June 27, 2017

Mice, unlike cats and dogs, are able to move their whiskers to map out their surroundings, much as humans use their fingers to build a 3D picture of a darkened room.

mouse whiskersMice are far-sighted and must use their whiskers to scope out the space around their head.

UC Berkeley researchers have for the first time reconstructed the whisker map a mouse creates of its surroundings in order to navigate its world, catch insects and avoid cats.

These are not the typical brain maps that show which brain cells are activated when a particular whisker is tweaked, or, in humans, the so-called homunculus map in the human cortex of touch receptors on the skin.

“It’s not a body map but a spatial map of the area around the animal’s head that is being scanned by the whiskers: a totally new thing that has not been shown before in any species,” said Hillel Adesnik, a UC Berkeley assistant professor of molecular and cell biology.

Humans may also have sensory maps of the outside world encoded in the neurons of the brain’s cerebral cortex, Adesnik said — not only touch maps, but also maps of what we see and hear, and perhaps our other senses.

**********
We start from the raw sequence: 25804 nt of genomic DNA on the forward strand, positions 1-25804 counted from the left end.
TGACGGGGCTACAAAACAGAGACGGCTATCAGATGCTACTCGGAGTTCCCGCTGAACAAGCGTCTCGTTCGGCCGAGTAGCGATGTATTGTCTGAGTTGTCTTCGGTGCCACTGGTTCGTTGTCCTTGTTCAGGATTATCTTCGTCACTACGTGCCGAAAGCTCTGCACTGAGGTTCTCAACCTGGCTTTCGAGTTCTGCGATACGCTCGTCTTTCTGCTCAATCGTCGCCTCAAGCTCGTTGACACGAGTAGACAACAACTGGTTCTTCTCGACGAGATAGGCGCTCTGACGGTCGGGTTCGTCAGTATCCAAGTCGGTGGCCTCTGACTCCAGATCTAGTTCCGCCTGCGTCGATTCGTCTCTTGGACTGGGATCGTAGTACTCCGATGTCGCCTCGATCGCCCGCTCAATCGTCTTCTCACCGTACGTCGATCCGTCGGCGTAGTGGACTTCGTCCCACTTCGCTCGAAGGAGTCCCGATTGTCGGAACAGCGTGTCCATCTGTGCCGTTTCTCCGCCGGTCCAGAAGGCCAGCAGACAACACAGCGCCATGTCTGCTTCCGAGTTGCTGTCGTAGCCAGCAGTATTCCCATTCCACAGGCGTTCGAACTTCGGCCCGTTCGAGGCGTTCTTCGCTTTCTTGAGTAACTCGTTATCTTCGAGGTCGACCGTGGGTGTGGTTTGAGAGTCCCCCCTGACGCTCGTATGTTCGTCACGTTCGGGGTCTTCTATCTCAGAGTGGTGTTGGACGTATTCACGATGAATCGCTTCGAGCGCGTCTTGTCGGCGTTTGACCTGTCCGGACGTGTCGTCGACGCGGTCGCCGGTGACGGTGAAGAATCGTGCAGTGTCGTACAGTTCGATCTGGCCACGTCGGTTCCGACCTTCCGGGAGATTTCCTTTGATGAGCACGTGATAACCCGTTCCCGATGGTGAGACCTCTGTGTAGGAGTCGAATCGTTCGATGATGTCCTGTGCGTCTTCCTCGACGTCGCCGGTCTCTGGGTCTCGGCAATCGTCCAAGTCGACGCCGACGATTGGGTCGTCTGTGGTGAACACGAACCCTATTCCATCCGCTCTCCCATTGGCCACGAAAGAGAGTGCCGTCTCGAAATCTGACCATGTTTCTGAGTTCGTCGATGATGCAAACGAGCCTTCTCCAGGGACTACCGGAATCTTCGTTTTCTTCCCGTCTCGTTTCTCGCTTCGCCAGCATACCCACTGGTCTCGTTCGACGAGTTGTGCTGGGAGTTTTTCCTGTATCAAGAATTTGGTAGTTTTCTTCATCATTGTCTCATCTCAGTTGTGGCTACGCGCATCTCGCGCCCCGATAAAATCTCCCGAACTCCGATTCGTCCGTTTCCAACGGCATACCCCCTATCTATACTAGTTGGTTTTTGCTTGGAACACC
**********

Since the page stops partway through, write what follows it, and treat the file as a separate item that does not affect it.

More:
Adesnik and his colleagues published their results in the current issue of the journal Neuron, now available online.

Whisking behavior

Researchers study rodent whiskers because the sensory nerves at the base of each whisker connect to well-defined structures in the cortex or outer layer of the brain – so-called barrel columns, because they’re shaped like a barrel. Each of the mouse’s 24 large facial whiskers has an associated barrel column that’s activated when the whisker encounters an object. The entire barrel cortex is between 2.5 and 3 millimeters across.

Many neurons are activated in layers 2 and 3 of the cortex (left) when a mouse’s whiskers encounter an object (black dot in right image). After conducting experiments in which a vertical pole was placed in various positions relative to the mouse’s face, researchers found that the position of the object was represented by a smooth map in the cortex. When researchers trimmed the whiskers down to one, the representation in the cortex was no longer smooth, showing that this layer of the somatosensory cortex was integrating information from all whiskers to create a map of the space around the mouse’s head. Video by Evan Lyall and Hillel Adesnik, UC Berkeley.

Neuroscientists have thoroughly mapped these columns over the past decades, and continue to study them to discover how brain circuits process, store and use sensory information.

Adesnik, however, was more interested in how the brain actually uses whisker information to construct a picture of the world around the head.

“Beyond the reach of the whiskers, rodents use vision as well as auditory and olfactory cues to explore the world, but because their near vision is very blurry, close to the face rodents use touch,” he said. “With their whiskers they scan the world the way we would scan with our hand at night on the night table to look for our cellphone.”

The question he asked was, “How does an animal represent space in its cortex so it can localize and then identify an object so that it can execute an action, like picking up the phone, or, for rodents, identifying something it wants to eat?”